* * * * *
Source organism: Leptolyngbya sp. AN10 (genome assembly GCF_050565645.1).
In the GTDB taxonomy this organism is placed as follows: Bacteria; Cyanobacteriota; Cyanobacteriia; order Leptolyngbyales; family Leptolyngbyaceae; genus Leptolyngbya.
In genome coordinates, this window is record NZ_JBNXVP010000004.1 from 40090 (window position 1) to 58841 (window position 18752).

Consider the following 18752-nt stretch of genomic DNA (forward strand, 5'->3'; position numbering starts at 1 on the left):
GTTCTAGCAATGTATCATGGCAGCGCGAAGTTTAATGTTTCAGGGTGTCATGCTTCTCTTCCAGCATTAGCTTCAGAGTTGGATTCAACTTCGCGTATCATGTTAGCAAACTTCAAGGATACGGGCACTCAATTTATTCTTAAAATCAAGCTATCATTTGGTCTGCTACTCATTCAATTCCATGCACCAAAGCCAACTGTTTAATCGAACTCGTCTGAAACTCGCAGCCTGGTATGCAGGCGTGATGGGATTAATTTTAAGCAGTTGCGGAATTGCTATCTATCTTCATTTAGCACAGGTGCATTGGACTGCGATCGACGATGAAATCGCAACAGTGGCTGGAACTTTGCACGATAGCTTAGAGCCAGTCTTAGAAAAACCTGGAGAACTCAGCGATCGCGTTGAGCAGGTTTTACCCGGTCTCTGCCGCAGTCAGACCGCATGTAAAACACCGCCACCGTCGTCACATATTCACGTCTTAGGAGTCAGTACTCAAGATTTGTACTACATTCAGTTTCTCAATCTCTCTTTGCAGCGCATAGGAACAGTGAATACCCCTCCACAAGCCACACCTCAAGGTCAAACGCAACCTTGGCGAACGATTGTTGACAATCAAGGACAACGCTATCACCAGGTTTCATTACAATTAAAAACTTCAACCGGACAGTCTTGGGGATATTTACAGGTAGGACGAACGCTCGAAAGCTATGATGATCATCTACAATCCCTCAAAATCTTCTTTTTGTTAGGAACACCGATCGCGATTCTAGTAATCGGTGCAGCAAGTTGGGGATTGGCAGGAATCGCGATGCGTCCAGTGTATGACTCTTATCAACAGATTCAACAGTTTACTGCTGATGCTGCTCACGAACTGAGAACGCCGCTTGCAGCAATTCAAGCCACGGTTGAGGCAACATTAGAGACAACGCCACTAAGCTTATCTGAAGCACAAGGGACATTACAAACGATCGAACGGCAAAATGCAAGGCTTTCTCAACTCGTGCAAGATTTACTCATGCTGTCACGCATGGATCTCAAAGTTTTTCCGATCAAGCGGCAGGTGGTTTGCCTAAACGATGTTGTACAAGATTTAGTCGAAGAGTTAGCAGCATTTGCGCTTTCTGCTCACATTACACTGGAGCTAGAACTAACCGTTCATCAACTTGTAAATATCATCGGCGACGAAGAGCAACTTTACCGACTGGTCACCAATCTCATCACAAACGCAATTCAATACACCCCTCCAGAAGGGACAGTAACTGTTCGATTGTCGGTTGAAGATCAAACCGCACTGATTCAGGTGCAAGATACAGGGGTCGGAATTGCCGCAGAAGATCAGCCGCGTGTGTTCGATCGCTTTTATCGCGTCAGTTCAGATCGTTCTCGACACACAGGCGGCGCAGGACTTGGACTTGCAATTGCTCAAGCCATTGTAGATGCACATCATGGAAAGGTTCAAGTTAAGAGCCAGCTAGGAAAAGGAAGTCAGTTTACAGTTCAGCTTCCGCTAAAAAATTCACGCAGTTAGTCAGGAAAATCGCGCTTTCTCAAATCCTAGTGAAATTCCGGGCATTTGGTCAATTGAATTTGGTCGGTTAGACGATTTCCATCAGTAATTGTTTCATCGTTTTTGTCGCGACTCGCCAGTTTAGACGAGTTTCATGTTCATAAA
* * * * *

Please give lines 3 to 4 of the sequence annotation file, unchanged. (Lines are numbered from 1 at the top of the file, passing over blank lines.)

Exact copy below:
In genome coordinates, this window is record NZ_JBNXVP010000004.1 from 40090 (window position 1) to 58841 (window position 18752).

Consider the following 18752-nt stretch of genomic DNA (forward strand, 5'->3'; position numbering starts at 1 on the left):